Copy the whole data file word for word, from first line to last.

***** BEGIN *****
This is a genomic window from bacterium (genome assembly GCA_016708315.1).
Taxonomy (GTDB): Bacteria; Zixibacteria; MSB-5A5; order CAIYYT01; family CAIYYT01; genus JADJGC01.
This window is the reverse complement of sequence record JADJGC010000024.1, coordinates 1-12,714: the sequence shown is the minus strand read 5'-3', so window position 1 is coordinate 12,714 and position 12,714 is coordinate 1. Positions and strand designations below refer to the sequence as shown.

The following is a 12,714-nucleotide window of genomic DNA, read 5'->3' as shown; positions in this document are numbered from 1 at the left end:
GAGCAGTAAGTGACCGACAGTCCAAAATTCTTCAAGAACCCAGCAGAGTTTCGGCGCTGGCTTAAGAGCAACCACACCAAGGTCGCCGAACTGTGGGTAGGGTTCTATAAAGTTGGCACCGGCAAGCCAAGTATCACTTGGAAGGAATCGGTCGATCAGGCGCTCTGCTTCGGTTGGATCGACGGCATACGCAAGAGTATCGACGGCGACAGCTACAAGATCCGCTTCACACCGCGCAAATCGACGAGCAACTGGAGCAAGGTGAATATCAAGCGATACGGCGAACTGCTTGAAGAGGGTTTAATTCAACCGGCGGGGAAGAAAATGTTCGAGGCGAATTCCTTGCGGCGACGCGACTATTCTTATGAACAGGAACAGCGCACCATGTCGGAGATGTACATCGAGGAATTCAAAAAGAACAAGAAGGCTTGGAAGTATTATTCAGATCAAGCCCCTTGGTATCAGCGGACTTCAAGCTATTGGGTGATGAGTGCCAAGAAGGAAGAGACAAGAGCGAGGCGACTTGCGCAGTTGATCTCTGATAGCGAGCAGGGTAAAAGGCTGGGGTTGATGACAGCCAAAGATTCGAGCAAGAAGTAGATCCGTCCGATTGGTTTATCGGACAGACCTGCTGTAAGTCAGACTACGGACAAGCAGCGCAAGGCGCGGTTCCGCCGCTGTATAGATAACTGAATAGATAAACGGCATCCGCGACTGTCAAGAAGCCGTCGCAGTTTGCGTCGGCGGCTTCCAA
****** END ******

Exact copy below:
This is a genomic window from bacterium (genome assembly GCA_016708315.1).
Taxonomy (GTDB): Bacteria; Zixibacteria; MSB-5A5; order CAIYYT01; family CAIYYT01; genus JADJGC01.
This window is the reverse complement of sequence record JADJGC010000024.1, coordinates 1-12,714: the sequence shown is the minus strand read 5'-3', so window position 1 is coordinate 12,714 and position 12,714 is coordinate 1. Positions and strand designations below refer to the sequence as shown.

The following is a 12,714-nucleotide window of genomic DNA, read 5'->3' as shown; positions in this document are numbered from 1 at the left end:
GAGCAGTAAGTGACCGACAGTCCAAAATTCTTCAAGAACCCAGCAGAGTTTCGGCGCTGGCTTAAGAGCAACCACACCAAGGTCGCCGAACTGTGGGTAGGGTTCTATAAAGTTGGCACCGGCAAGCCAAGTATCACTTGGAAGGAATCGGTCGATCAGGCGCTCTGCTTCGGTTGGATCGACGGCATACGCAAGAGTATCGACGGCGACAGCTACAAGATCCGCTTCACACCGCGCAAATCGACGAGCAACTGGAGCAAGGTGAATATCAAGCGATACGGCGAACTGCTTGAAGAGGGTTTAATTCAACCGGCGGGGAAGAAAATGTTCGAGGCGAATTCCTTGCGGCGACGCGACTATTCTTATGAACAGGAACAGCGCACCATGTCGGAGATGTACATCGAGGAATTCAAAAAGAACAAGAAGGCTTGGAAGTATTATTCAGATCAAGCCCCTTGGTATCAGCGGACTTCAAGCTATTGGGTGATGAGTGCCAAGAAGGAAGAGACAAGAGCGAGGCGACTTGCGCAGTTGATCTCTGATAGCGAGCAGGGTAAAAGGCTGGGGTTGATGACAGCCAAAGATTCGAGCAAGAAGTAGATCCGTCCGATTGGTTTATCGGACAGACCTGCTGTAAGTCAGACTACGGACAAGCAGCGCAAGGCGCGGTTCCGCCGCTGTATAGATAACTGAATAGATAAACGGCATCCGCGACTGTCAAGAAGCCGTCGCAGTTTGCGTCGGCGGCTTCCAA